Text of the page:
Gem 104 is noting that they’re “now also heard on 94.5 in Hazelton” (WAZL’s translator W233CB). The 94.5/1490 signal would appear to extend the Gem 104 network a bit South West. I guess local format competitor WLSH might be a consideration, although their FM signal on WMGH doesn’t appear, from coverage maps, to blanket Hazelton.
Gem 104 is noting that they’re “now also heard on 94.5 in Hazelton” (WAZL’s translator W233CB).
They really need to update that map on the Gem 104 website. It also doesn’t include the supertranslator on 92.5 with 250 watts at 875 feet on Penobscot that is nearly a class A. That hit the air last April.
I forgot about 94.5 in Hazleton… I think that makes a total of ten frequencies (3 AM, 7 FM) on which to hear Gem. (A decacast?) -Curt
This has more to do with the DX board, I realize.
But still, this is the NEPA forum :- )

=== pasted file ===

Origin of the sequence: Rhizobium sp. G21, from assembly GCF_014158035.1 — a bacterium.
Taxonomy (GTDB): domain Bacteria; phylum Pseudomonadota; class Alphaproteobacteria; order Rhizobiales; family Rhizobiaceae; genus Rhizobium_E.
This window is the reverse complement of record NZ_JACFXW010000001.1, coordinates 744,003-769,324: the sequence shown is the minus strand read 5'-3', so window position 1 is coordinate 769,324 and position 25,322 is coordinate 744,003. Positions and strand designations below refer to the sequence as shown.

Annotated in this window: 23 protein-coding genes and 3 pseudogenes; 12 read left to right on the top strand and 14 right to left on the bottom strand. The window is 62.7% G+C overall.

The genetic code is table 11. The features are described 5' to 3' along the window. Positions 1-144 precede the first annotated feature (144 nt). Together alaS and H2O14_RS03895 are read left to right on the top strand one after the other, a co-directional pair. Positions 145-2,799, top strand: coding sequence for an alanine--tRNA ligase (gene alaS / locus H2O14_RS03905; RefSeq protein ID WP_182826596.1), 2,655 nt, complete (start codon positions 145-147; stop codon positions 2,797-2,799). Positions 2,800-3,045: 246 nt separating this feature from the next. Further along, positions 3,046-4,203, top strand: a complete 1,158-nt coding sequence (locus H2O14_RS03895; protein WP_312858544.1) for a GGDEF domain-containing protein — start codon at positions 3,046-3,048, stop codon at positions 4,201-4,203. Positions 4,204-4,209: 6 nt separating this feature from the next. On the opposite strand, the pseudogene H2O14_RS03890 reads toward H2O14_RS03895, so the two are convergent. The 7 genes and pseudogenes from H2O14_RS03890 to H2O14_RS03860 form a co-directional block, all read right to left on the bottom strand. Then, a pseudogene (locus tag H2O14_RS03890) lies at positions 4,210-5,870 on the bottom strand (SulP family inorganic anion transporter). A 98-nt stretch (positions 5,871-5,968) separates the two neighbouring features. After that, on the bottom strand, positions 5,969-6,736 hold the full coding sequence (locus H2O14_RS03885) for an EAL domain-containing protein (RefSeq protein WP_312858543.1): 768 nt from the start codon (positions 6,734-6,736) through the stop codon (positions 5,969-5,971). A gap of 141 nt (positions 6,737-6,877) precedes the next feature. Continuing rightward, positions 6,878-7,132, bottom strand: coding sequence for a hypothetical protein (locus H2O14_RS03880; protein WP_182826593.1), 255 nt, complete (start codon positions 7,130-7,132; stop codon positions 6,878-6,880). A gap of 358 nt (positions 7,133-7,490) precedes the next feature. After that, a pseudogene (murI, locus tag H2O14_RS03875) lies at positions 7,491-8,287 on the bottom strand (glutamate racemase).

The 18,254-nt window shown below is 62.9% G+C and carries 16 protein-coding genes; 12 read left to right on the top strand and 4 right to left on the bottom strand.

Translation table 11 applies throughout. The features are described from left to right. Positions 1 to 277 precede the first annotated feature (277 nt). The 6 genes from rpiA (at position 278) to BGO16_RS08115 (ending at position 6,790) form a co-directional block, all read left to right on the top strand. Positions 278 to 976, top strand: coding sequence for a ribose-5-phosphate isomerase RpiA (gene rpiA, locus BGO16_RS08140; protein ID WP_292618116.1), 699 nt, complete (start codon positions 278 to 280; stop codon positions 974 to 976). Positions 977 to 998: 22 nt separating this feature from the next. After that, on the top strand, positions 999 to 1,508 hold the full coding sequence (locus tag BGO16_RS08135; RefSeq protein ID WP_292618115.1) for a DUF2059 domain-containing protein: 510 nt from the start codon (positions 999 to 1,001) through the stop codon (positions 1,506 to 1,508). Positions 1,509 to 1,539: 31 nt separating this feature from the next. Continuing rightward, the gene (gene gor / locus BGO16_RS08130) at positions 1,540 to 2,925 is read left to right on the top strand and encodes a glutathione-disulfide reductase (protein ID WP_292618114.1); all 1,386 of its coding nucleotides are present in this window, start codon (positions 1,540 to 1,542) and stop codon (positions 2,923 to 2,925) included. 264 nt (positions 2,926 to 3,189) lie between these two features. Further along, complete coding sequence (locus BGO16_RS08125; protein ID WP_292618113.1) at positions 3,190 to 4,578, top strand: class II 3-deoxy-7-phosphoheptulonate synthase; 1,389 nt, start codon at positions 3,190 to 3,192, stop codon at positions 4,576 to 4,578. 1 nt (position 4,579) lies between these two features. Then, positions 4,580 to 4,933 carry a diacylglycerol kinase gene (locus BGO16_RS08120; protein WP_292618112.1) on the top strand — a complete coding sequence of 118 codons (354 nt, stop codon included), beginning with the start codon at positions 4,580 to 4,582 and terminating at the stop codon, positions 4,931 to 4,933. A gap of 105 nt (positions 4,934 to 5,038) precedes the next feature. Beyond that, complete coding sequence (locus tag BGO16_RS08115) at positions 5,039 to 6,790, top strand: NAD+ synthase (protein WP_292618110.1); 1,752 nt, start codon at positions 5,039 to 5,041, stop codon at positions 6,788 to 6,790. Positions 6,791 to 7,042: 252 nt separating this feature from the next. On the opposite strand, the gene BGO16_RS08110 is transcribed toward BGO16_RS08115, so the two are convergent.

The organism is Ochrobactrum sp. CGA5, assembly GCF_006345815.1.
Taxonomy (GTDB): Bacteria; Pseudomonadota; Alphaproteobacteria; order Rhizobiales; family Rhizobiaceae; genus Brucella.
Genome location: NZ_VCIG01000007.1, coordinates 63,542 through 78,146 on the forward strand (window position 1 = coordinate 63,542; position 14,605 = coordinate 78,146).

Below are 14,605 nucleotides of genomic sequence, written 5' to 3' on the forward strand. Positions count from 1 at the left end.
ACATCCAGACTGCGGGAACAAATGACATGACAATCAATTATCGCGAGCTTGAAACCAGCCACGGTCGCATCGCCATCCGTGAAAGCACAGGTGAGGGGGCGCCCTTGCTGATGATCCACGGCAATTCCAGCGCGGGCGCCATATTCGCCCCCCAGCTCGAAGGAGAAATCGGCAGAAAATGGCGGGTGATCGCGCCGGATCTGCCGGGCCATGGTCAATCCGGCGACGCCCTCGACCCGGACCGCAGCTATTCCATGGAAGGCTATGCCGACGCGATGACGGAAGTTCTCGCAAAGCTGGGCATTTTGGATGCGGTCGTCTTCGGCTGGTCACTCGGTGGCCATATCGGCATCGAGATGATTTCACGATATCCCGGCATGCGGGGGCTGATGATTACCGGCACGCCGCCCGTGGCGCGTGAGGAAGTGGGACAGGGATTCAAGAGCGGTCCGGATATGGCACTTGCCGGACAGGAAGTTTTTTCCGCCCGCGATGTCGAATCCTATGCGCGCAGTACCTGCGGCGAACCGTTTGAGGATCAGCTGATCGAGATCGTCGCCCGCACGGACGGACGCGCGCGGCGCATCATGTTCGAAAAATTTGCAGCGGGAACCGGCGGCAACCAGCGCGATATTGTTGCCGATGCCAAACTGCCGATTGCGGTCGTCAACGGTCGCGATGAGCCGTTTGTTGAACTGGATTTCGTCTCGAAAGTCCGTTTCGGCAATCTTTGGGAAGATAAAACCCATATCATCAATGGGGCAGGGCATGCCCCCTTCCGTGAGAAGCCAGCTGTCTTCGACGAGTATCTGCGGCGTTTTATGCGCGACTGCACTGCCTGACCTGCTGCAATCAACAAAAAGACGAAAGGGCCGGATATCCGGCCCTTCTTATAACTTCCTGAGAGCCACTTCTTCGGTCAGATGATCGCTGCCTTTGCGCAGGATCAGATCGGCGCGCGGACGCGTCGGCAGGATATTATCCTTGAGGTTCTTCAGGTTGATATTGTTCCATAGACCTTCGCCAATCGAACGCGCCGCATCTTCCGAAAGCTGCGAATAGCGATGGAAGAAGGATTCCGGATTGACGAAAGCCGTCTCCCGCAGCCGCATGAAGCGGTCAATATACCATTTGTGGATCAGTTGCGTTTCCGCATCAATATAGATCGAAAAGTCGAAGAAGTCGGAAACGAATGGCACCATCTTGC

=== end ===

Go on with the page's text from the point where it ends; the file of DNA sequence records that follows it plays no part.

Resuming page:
WGMF 1460 remains the closest unheard station here. I did manage to parallel them one day with WNAK, but that was in (of all places) Hazleton. That was when WNAK was going full-copper operation.
See, our little DXing group observed the prevalent ‘unofficial’ rule of AM catches. That went, ‘You have to hear a station within ten miles of the den you began keeping track, or it didn’t count on that totals list.’
So my next move was to get out the USGS maps and drive to a spot 9.999999 miles from here, in the direction of Tunkhannock. Hence; it’s cool to know that WAZL, a semi-local, is not just a new barometer but is also just three frequencies away from WGMF, lol. It makes things a bit easier. Or at least it should.